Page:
Eastern European in San Antonio

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    Delicious food in an elegant setting.
    San Antonio has spent lavishly on Houston Street for the very purpose of equalizing the traffic. We have widened sidewalks in anticipation of the madding crowds. There are lighted palm trees and the vaunted connection at Presa Street between Houston and the River - a stairway and associated water feature calculated to "suck" people up off the River Walk. Unfortunately, the water feature is as often featuring mud as not, and the Presa-connection public art, a series of neon-illuminated, etched glass "manhole covers" set into the sidewalk as way-finding runway lights, hasn't functioned fully since its installation. (It's useless during the day even when working properly.) Should you, despite all odds, actually make it to Houston Street - past the handsome, and brave, glass gallery and the Buckhorn's enthusiastic, bless 'em, barkers - your first big urban experience is a view of a parking lot. A real crowd-pleaser every time.;This is all a shame, for Houston Street doesn't need to be our very own Boulevard of Broken Dreams. There is already a lot to offer: Between the brash Buckhorn and the posh, new Valencia hotel alone there are several cultural and commercial attractions - the Children's Museum and the Majestic and Empire Theatres among them - worth the attention of locals and visitors alike. And there are classy bars and upscale restaurants, pioneers on an underpopulated frontier. In addition to strategic and inventive marketing, the street needs the bars and the restaurants. Among the first to stake a claim was the Houston Street Bistro, and their most recent reward for vision and perseverance has been the canceling of the final portion of the symphony's season in the adjacent Majestic. So much for the prix-fixe, pre-theater menu - at least on symphony nights. - Ron Bechtol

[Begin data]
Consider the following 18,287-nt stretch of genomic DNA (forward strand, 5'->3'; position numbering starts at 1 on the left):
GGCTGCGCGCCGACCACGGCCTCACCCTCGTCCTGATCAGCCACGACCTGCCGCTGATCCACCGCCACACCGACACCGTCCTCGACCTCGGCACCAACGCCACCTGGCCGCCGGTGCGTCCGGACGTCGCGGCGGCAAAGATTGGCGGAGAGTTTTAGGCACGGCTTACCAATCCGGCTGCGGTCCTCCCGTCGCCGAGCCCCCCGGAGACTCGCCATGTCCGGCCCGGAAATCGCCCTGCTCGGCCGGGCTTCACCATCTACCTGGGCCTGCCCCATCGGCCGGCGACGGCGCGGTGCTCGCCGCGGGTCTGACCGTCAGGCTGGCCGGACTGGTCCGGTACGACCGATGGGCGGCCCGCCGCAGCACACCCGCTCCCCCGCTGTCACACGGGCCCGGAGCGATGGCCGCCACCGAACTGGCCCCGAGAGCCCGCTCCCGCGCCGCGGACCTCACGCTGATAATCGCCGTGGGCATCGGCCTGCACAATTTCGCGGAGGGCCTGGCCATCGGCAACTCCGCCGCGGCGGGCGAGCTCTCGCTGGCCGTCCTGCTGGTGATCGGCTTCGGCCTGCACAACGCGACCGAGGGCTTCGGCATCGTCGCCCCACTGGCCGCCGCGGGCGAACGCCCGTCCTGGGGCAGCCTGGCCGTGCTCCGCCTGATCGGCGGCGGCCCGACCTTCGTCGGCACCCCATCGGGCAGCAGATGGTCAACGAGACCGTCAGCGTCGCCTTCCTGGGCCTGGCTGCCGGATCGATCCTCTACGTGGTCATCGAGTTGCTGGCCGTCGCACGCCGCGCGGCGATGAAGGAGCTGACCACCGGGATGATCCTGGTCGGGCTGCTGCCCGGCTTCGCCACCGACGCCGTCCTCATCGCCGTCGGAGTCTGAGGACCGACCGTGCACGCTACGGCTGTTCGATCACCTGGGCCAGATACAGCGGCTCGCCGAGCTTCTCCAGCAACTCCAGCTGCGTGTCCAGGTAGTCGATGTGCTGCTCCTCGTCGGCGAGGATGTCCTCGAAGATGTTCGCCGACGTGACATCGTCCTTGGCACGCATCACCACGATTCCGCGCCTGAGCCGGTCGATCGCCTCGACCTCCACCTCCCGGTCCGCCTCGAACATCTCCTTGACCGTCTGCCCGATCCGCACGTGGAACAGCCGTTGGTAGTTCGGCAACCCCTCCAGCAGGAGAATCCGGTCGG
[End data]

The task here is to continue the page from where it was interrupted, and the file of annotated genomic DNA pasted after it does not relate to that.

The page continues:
L'Etoile closed its doors unexpectedly this year. You can still enjoy Thierry's cuisine at the Grill at Leon Springs.
    The Melting Pot is in a class all its own, offering the finest in four-course fondue dinners, fabulous dipping sauces, an impeccable wine selection, and romantic setting in a relaxed atmosphere. This restaurant features detailed woodwork, beautiful granite tabletops, mood lighting, elegant artwork, grand copper waterfall, and view from the “Chicago style” bar top of the elaborate wine room, displaying over 2,000 fine wines both foreign and domestic. ;Patrons of The Melting Pot will delight in a truly interactive dining experience, beginning with a selection of delicious cheese fondues prepared with the finest quality cheeses, salad, entrée with flavorful cooking selection and mouthwatering dipping sauces, and of course, one of The Melting Pot’s decadent chocolate fondues they flambé tableside.;
    This is one of those "don't-y'all-go-at-once" reviews. It's just too small. Slipped into a 12-foot wide sliver of a strip-center storefront, The Triangle Cafe is tiny. It's also run entirely by one married couple, making it the quintessential mom-and-pop operation (she's up front, he's in the open kitchen) - except "Mom" and "Pop" aren't your typical café-culture couple at all. Both are Mexico City natives, and "Pop," at least, is from a very prominent family. He trained at the Cordon Bleu in Paris and at hospitality school in Switzerland. This couple presumably could live anywhere, but they have selected San Antonio because they, like many Mexican national expats, feel comfortable here. They feel especially comfortable in the "village" atmosphere of Leon Valley, the restaurant's location. I never would have found this place if not for a reader tip, so a certain local, and a loyal customer base is clearly working for them after only about six months. Turns out there's a reason for that loyalty.;- Ron Bechtol



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